Global Blood Therapeutics is set to submit an application for accelerated approval in the second-half of this year, after unveiling fresh data from a late-stage trial that showed just over half the patients given the highest dose of its experimental sickle cell disease drug experienced a statistically significant improvement in oxygen-wielding hemoglobin, meeting the study's main goal.

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Turns out, Rudy Tanzi did­n't see much of a sto­ry about a hid­den link be­tween En­brel and Alzheimer's ei­ther

The Wash­ing­ton Post man­aged to whip up the quick­est in­dus­try con­sen­sus I’ve ever seen that one of its re­porters was pur­vey­ing overblown non­sense with a sto­ry that Pfiz­er was sit­ting on da­ta sug­gest­ing that En­brel could be an ef­fec­tive treat­ment for Alzheimer’s. 

In cov­er­ing that bit of an­ti-Big Phar­ma fan­ta­sy — there are lots of rea­sons to go af­ter phar­ma, but this piece was lu­di­crous — I not­ed com­ments in the sto­ry from some promi­nent peo­ple in the field crit­i­ciz­ing Pfiz­er for not pub­lish­ing the da­ta. I sin­gled out Rudy Tanzi at Har­vard and then ap­plied some added crit­i­cism for the things he’s done to hype — in my opin­ion — high­ly ques­tion­able as­sump­tions. You can see it in the link. 

Gene ther­a­pies seize the top of the list of the most ex­pen­sive drugs on the plan­et — and that trend has just be­gun

Anyone looking for a few simple reasons why the gene therapy field has caught fire with the pharma giants need only look at the new list of the 10 most expensive therapies from GoodRx.

Two recently approved gene therapies sit atop this list, with Novartis’ Zolgensma crowned the king of the priciest drugs at $2.1 million. Right below is Luxturna, the $850,000 pioneer from Spark, which Roche is pushing hard to acquire as it adds a gene therapy group to the global mix.

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J&J gains an en­thu­si­as­tic en­dorse­ment from Pres­i­dent Don­ald Trump for their big new drug Spra­va­to

Pres­i­dent Don­ald Trump has lit­tle love for Big Phar­ma, but there’s at least one new drug that just hit the mar­ket which he is en­am­ored with.

Trump, ev­i­dent­ly, has been read­ing up on J&J’s new an­ti-de­pres­sion drug, Spra­va­to. And the pres­i­dent — who of­ten likes to break out in­to a full-throat­ed at­tack on greedy drug­mak­ers — ap­par­ent­ly en­thused about the ther­a­py in a meet­ing with of­fi­cials of Vet­er­ans Af­fairs, which has long grap­pled with de­pres­sion among vet­er­ans.

Fol­low­ing CAR-T pi­o­neer­s' foot­steps, Tes­sa launch­es Chi­na JV in $120M deal

These days just about every biotech se­ri­ous about glob­al de­vel­op­ment — and not just com­mer­cial­iza­tion — has a Chi­na strat­e­gy. Tes­sa Ther­a­peu­tics, a Bay­lor as­so­ci­at­ed out­fit based out of Sin­ga­pore, is no ex­cep­tion.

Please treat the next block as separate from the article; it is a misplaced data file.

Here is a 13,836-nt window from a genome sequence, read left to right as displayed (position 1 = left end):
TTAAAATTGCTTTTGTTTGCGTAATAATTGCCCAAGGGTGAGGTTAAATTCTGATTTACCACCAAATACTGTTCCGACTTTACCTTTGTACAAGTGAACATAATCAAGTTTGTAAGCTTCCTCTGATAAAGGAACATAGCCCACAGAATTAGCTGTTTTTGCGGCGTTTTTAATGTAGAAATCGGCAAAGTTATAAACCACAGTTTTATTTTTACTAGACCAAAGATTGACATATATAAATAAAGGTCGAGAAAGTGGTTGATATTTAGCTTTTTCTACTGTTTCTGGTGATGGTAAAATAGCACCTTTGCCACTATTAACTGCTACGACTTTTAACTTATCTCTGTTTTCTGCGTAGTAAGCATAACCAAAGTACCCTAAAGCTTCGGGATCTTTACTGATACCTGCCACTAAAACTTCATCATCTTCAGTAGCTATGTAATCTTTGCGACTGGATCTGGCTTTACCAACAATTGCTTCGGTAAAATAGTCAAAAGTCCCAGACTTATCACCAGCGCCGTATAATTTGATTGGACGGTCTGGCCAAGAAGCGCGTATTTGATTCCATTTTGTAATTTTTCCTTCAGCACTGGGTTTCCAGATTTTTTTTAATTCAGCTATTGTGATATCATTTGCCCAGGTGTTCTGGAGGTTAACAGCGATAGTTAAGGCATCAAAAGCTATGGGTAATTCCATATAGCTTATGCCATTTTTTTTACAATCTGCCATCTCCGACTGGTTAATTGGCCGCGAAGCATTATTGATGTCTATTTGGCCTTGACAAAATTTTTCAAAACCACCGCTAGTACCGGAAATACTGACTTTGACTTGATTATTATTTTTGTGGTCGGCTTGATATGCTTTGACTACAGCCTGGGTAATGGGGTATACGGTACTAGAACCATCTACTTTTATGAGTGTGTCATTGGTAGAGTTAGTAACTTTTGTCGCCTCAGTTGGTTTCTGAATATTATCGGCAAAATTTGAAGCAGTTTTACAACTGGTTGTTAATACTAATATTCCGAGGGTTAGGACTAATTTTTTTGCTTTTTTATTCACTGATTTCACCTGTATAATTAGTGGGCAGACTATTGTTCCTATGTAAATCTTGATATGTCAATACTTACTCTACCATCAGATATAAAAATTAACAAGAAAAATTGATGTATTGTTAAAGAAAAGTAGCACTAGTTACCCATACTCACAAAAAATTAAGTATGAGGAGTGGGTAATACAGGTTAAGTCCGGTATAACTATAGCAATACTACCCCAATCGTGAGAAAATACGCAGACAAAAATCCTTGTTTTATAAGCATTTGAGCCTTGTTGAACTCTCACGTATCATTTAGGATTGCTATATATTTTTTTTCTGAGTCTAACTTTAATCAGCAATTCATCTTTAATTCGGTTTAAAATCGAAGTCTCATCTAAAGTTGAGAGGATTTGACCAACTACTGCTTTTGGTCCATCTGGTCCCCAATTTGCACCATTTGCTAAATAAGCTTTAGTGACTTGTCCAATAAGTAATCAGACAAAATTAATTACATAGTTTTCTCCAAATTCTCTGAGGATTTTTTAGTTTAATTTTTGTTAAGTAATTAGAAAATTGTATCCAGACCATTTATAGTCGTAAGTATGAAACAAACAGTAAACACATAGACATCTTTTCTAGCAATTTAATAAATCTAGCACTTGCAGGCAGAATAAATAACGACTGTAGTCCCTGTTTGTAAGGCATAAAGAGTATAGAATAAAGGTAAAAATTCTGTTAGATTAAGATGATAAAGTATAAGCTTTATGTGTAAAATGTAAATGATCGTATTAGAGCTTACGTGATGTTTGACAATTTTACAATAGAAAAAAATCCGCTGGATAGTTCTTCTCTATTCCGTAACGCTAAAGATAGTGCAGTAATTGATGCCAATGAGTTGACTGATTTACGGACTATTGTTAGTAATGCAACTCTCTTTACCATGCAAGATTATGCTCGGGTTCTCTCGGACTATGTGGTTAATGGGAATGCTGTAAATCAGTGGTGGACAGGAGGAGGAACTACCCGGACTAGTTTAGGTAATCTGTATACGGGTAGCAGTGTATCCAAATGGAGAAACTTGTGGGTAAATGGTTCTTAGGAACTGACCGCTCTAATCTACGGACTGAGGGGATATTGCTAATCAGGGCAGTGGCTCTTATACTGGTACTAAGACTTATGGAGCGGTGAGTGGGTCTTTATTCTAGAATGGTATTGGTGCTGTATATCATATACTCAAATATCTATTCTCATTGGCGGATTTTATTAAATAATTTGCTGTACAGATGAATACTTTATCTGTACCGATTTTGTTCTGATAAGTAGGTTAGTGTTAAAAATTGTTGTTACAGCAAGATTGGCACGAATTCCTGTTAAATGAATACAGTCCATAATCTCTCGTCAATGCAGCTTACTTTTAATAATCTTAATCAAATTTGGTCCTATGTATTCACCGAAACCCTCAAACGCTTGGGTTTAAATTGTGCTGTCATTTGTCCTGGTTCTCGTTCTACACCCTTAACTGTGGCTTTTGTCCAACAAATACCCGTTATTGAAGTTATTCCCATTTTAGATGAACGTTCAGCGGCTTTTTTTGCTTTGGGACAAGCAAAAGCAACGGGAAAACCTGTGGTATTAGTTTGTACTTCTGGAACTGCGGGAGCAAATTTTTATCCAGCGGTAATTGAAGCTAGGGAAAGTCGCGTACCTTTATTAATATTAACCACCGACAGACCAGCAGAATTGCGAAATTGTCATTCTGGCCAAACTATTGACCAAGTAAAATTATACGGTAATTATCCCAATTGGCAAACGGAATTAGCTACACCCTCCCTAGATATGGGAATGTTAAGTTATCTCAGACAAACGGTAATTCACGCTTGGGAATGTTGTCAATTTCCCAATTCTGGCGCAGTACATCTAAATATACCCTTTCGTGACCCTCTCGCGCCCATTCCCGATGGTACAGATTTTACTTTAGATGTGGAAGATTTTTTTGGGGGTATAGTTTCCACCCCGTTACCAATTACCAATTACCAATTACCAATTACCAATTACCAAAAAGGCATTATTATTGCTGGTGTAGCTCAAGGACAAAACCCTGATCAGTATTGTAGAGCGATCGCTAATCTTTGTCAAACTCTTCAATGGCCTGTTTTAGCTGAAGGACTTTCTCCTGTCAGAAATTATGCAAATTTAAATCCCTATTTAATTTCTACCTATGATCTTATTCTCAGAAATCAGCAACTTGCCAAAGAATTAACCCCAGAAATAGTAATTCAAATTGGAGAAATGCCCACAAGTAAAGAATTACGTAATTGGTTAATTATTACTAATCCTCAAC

Tak­ing a page out of the CAR-T pi­o­neers’ play­book, Tes­sa is es­tab­lish­ing a joint ven­ture with Chi­na-Sin­ga­pore Guangzhou Knowl­edge City, which is ini­tial­ly putting down $40 mil­lion for a 13% stake with $40 mil­lion more to come in a sec­ond stage. The biotech, which now re­tains an 87% con­trol, is al­so rolling out its own con­tri­bu­tions in two phas­es, start­ing with $20 mil­lion and all its tech­nol­o­gy li­cense rights for Chi­na.

Bain’s biotech team has cre­at­ed a $1B-plus fund — with an eye to more Big Phar­ma spin­outs

One of the biggest investors to burst onto the biotech scene in recent years has re-upped with more than a billion dollars flowing into its second fund. And this next wave of bets will likely include more of the Big Pharma spinouts that highlighted their first 3 years in action.

Adam Koppel and Jeff Schwartz got the new life sciences fund at Bain Capital into gear in the spring of 2016, as they were putting together a $720 million fund with $600 million flowing in from external investors and the rest drawn from the Bain side of the equation. This time the external investors chipped in $900 million, with Bain coming in for roughly $180 million more.

They’re not done with Fund I, with plans to add a couple more deals to the 15 they’ve already posted. And once again, they’re estimating another 15 to 20 investments over a 3- to 5-year time horizon for Fund II.

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News­mak­ers at #EHA19: Re­gen­eron, Ar­Qule track progress on re­sponse rates

Re­gen­eron’s close­ly-watched bis­pe­cif­ic con­tin­ues to ring up high re­sponse rates

Re­gen­eron’s high-pro­file bis­pe­cif­ic REGN1979 is back in the spot­light at the Eu­ro­pean Hema­tol­ogy As­so­ci­a­tion sci­en­tif­ic con­fab. And while the stel­lar num­bers we saw at ASH have erod­ed some­what as more blood can­cer pa­tients are eval­u­at­ed, the re­sponse rates for this CD3/CD20 drug re­main high.

A to­tal of 13 out of 14 fol­lic­u­lar lym­phomas re­spond­ed to the drug, a 93% ORR, down from 100% at the last read­out. In 10 out of 14, there was a com­plete re­sponse. In dif­fuse large B-cell lym­phoma the re­sponse rate was 57% among pa­tients treat­ed at the 80 mg to 160 mg dose range. They were all com­plete re­spons­es. And 2 of these Cars were for pa­tients who had failed CAR-T ther­a­py.